• He used the old chestnut about the risks of crossing the road – again! Crossing the road is a risk that only the person crossing the road takes for him or herself– shale gas exploration is a risk that could affect the lives and water supply of thousands of people who have had no choice in the matter.
  • He stated in his presentation that the analysis of projected costs and jobs expected in the North West were contained within an independent report constructed by Amion Consulting. This company was commissioned by IGas – so the report is not “independent” and Amion’s area of expertise is as a Liverpool management consultancy with specialist visitor economy and leisure advisory service – so it has questionable expertise in this area of economy.
  • He presented the current seductions of jobs, training, local development as making Cheshire a hub for the UK and Europe, and community benefits of £10 m per site. None of which are guaranteed and all are offered as carrots.
  • Asked how long chemicals stay in the water supply – He answered “What chemicals?!” He knows perfectly well that even if we exclude the chemicals that they pump in, it is what comes back out that is the real problem. He claimed that chemicals don’t get into the water – “this is why well integrity is so important” – EXACTLY! As we know, all wells leak eventually, geological faults and movements are inevitable so well integrity does not exist.
  • He says there are massive quantities of shale under our area – Note he is talking about shale gas – NO MENTION OF CBM!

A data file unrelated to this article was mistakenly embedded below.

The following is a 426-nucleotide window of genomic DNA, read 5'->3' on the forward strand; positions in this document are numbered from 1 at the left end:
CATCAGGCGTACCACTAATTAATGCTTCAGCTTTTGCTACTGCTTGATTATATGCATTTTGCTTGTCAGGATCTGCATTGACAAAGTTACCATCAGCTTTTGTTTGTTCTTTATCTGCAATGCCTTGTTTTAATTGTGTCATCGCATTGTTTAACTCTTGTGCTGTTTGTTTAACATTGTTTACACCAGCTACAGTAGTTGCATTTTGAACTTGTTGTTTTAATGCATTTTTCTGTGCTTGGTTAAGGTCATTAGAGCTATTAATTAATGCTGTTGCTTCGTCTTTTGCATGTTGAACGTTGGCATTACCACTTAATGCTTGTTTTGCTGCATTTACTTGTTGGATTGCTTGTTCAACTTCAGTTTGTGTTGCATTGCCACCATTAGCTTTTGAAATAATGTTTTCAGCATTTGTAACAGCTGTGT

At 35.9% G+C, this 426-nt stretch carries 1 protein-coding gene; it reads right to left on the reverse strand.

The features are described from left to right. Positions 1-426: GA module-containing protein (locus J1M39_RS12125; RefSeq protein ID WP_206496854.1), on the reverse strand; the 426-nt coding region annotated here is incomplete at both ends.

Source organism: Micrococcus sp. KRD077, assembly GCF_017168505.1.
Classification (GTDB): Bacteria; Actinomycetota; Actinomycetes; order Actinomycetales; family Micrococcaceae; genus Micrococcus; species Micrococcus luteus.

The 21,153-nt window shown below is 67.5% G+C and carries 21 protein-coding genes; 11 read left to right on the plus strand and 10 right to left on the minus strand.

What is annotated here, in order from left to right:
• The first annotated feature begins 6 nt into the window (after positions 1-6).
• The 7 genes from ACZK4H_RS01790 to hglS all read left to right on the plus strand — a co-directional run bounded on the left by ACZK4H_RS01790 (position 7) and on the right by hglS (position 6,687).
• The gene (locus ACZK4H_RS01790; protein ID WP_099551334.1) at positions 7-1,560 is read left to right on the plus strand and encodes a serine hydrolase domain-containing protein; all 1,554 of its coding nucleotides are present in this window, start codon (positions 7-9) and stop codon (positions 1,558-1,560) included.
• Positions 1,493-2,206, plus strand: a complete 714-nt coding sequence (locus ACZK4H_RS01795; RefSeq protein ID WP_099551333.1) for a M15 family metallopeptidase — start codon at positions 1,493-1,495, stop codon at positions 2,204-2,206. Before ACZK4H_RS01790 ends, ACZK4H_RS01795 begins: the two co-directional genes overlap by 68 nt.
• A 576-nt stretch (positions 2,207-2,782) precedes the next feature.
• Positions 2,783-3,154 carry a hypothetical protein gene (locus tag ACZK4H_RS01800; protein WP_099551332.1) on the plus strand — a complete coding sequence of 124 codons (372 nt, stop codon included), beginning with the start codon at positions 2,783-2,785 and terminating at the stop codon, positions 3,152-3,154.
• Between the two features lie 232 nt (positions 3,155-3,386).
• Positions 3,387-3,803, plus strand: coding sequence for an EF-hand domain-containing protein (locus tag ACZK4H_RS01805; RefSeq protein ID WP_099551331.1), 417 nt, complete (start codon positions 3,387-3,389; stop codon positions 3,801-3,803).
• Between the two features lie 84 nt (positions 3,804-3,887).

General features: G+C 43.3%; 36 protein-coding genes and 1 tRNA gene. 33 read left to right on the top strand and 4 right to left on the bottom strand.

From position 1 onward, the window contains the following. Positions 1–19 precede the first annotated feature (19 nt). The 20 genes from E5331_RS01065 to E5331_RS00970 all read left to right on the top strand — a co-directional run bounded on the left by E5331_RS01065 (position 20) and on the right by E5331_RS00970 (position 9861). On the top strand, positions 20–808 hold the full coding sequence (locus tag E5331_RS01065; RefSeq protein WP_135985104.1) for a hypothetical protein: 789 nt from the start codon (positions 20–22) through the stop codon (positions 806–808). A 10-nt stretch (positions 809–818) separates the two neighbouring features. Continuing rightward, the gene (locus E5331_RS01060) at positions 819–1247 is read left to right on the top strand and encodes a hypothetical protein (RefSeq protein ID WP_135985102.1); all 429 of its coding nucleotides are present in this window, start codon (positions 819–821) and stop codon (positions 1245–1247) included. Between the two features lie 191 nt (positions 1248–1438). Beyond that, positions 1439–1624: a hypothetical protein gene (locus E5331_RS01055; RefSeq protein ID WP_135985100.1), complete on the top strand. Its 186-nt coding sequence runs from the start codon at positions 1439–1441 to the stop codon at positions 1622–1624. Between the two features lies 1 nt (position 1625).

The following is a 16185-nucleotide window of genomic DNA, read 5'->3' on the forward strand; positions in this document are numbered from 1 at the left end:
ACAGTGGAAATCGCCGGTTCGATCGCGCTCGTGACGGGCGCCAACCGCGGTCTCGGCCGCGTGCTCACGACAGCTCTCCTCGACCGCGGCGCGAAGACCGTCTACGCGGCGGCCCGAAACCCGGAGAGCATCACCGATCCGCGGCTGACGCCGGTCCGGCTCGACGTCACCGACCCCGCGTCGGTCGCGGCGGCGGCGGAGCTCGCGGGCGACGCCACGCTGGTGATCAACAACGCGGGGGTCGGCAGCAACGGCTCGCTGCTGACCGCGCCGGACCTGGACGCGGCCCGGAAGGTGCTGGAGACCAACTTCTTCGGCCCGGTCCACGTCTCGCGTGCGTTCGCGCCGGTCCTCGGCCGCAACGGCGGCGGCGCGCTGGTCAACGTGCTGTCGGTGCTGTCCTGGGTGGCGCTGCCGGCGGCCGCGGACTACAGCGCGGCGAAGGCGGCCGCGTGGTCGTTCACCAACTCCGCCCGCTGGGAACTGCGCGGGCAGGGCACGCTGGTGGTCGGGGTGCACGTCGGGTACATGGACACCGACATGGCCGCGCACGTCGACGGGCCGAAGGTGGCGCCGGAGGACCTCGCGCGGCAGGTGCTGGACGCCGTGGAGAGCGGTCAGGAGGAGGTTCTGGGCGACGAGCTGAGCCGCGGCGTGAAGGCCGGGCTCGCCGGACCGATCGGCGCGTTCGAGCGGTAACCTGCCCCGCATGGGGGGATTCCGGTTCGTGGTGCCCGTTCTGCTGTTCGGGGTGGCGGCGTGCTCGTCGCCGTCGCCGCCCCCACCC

• He said America has upped its game with regulations – So why has the State of New York banned it and the Government of Scotland announced a moratorium? Because it has not been shown to be done without impacting human health.
  • He said coal is dirtier than gas for burning which is true with regard to CO2, but does not reflect the impact on global warming of methane which is 86 times greater over the most critical first 20 years. In acknowledging that methane is detrimental he says it is not in their interest to let it escape – but it still happens – no-one is able to prevent leaks at the plant or in the pipes. Flaring is needed for safety reasons so they will still have to burn off methane. As well as releasing methane into the atmosphere, flaring will release other harmful gases such as carbon monoxide, hydrogen sulphide, ozone and nitrogen oxides.
  • He said we will have to go for nuclear fuel which I believe is being used to scare people and make them think that shale isn’t so bad! He said we can’t rely on renewables as we can’t get there in one go, but as David Young pointed out the only thing standing in the way of renewables is the political will and in 10-15 years the renewable sector will have made huge advances and gas may not be needed at all.
  • He said renewables can’t be used to cook or heat homes, which is COMPLETELY UNTRUE! Many people cook and heat their homes entirely on renewables. How about heat pumps, biomass and electricity from solar, wind, tidal etc?
  • With some 13 proven and serious misstatements, as above, the Council and Public should regard all of Mr Blaymires’ evidence as unreliable and check very carefully what he says in future.



  • This was a very unbalanced session with no qualified speakers or opportunities to contest what we heard from the industry spokesmen. It appeared that the Council had not invited anyone from the other side – they merely had an open call for evidence.

Peter Benson

Could we have answers to the questions that Peter posed in his speech?